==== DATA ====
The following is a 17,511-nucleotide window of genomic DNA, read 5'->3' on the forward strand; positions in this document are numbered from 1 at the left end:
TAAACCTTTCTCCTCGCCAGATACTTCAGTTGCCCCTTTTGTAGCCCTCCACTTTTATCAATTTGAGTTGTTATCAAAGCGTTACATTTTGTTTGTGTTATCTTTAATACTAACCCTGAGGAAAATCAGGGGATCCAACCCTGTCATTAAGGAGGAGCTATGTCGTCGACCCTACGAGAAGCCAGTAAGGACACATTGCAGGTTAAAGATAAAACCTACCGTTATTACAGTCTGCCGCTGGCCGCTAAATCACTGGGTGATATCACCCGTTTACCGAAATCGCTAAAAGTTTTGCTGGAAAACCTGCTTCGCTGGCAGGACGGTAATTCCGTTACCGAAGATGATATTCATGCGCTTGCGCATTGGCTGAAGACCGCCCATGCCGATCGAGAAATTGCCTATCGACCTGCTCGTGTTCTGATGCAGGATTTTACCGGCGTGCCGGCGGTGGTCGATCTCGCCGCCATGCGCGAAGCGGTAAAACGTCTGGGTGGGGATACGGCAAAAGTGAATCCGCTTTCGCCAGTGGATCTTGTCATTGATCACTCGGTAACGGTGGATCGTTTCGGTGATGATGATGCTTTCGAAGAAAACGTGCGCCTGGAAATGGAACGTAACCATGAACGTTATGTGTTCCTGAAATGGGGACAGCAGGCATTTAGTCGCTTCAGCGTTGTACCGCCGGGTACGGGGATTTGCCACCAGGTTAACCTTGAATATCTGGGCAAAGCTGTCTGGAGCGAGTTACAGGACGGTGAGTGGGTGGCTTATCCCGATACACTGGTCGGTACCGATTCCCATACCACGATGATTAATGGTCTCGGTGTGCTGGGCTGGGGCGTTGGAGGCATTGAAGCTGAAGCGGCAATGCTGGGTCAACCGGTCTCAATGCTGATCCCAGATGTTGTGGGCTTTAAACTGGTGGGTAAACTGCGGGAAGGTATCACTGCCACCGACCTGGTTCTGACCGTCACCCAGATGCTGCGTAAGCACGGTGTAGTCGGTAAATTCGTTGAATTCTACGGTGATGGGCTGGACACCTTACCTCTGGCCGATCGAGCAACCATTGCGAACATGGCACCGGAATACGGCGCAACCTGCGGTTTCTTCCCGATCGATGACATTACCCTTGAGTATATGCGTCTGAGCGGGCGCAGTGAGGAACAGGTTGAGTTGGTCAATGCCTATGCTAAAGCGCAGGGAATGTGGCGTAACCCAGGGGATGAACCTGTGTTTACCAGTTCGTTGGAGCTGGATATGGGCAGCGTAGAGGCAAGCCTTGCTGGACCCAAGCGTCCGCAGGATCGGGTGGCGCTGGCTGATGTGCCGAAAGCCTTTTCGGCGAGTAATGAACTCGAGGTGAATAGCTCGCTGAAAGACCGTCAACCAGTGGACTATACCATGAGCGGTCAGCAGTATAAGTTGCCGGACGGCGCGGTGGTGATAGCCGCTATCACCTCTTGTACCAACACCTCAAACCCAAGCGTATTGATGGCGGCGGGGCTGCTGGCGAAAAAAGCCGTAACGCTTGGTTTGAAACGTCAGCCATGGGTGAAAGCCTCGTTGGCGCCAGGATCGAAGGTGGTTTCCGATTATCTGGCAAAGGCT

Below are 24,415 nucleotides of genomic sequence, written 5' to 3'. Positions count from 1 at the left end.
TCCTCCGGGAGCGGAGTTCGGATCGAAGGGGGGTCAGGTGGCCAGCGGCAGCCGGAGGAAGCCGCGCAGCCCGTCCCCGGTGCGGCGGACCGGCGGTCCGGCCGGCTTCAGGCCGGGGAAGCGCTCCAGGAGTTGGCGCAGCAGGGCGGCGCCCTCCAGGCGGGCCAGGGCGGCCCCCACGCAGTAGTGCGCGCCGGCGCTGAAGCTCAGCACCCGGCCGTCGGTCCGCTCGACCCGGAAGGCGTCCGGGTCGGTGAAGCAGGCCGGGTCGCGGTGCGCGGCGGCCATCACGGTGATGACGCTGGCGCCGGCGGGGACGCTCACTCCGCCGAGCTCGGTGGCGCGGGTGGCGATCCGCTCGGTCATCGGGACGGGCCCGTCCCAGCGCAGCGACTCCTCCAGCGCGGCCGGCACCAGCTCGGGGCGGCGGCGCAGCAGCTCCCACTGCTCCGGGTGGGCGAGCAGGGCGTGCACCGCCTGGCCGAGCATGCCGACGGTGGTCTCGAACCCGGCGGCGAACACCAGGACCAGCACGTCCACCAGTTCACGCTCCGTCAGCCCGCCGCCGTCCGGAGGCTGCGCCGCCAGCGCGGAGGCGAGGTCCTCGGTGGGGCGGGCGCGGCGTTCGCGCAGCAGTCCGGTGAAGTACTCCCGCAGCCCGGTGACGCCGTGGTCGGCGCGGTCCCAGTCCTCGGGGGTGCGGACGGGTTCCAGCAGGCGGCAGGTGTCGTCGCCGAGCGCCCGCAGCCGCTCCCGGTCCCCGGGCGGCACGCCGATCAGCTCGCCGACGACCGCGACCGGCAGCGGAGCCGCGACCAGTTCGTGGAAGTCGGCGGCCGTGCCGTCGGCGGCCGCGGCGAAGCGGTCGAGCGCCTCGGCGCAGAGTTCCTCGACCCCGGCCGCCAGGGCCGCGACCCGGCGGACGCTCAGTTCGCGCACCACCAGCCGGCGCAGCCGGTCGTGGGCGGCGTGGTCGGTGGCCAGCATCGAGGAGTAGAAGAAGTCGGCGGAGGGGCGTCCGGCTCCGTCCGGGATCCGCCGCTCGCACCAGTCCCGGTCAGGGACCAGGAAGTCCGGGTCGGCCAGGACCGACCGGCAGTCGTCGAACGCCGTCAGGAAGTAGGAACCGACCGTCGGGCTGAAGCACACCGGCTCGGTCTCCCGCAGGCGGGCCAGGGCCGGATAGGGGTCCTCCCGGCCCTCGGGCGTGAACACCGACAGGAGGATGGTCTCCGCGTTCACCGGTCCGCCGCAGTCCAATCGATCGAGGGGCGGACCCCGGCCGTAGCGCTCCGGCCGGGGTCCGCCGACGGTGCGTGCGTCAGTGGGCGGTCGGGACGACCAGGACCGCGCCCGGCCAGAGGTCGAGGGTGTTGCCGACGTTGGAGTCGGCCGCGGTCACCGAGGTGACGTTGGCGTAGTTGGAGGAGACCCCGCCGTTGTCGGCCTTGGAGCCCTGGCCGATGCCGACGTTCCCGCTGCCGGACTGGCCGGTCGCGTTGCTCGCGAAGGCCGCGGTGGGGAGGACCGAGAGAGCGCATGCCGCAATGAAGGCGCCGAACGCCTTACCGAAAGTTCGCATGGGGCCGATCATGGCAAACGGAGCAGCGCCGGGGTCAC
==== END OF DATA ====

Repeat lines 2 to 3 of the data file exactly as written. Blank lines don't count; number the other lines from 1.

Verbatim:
TAAACCTTTCTCCTCGCCAGATACTTCAGTTGCCCCTTTTGTAGCCCTCCACTTTTATCAATTTGAGTTGTTATCAAAGCGTTACATTTTGTTTGTGTTATCTTTAATACTAACCCTGAGGAAAATCAGGGGATCCAACCCTGTCATTAAGGAGGAGCTATGTCGTCGACCCTACGAGAAGCCAGTAAGGACACATTGCAGGTTAAAGATAAAACCTACCGTTATTACAGTCTGCCGCTGGCCGCTAAATCACTGGGTGATATCACCCGTTTACCGAAATCGCTAAAAGTTTTGCTGGAAAACCTGCTTCGCTGGCAGGACGGTAATTCCGTTACCGAAGATGATATTCATGCGCTTGCGCATTGGCTGAAGACCGCCCATGCCGATCGAGAAATTGCCTATCGACCTGCTCGTGTTCTGATGCAGGATTTTACCGGCGTGCCGGCGGTGGTCGATCTCGCCGCCATGCGCGAAGCGGTAAAACGTCTGGGTGGGGATACGGCAAAAGTGAATCCGCTTTCGCCAGTGGATCTTGTCATTGATCACTCGGTAACGGTGGATCGTTTCGGTGATGATGATGCTTTCGAAGAAAACGTGCGCCTGGAAATGGAACGTAACCATGAACGTTATGTGTTCCTGAAATGGGGACAGCAGGCATTTAGTCGCTTCAGCGTTGTACCGCCGGGTACGGGGATTTGCCACCAGGTTAACCTTGAATATCTGGGCAAAGCTGTCTGGAGCGAGTTACAGGACGGTGAGTGGGTGGCTTATCCCGATACACTGGTCGGTACCGATTCCCATACCACGATGATTAATGGTCTCGGTGTGCTGGGCTGGGGCGTTGGAGGCATTGAAGCTGAAGCGGCAATGCTGGGTCAACCGGTCTCAATGCTGATCCCAGATGTTGTGGGCTTTAAACTGGTGGGTAAACTGCGGGAAGGTATCACTGCCACCGACCTGGTTCTGACCGTCACCCAGATGCTGCGTAAGCACGGTGTAGTCGGTAAATTCGTTGAATTCTACGGTGATGGGCTGGACACCTTACCTCTGGCCGATCGAGCAACCATTGCGAACATGGCACCGGAATACGGCGCAACCTGCGGTTTCTTCCCGATCGATGACATTACCCTTGAGTATATGCGTCTGAGCGGGCGCAGTGAGGAACAGGTTGAGTTGGTCAATGCCTATGCTAAAGCGCAGGGAATGTGGCGTAACCCAGGGGATGAACCTGTGTTTACCAGTTCGTTGGAGCTGGATATGGGCAGCGTAGAGGCAAGCCTTGCTGGACCCAAGCGTCCGCAGGATCGGGTGGCGCTGGCTGATGTGCCGAAAGCCTTTTCGGCGAGTAATGAACTCGAGGTGAATAGCTCGCTGAAAGACCGTCAACCAGTGGACTATACCATGAGCGGTCAGCAGTATAAGTTGCCGGACGGCGCGGTGGTGATAGCCGCTATCACCTCTTGTACCAACACCTCAAACCCAAGCGTATTGATGGCGGCGGGGCTGCTGGCGAAAAAAGCCGTAACGCTTGGTTTGAAACGTCAGCCATGGGTGAAAGCCTCGTTGGCGCCAGGATCGAAGGTGGTTTCCGATTATCTGGCAAAGGCT

Below are 24,415 nucleotides of genomic sequence, written 5' to 3'. Positions count from 1 at the left end.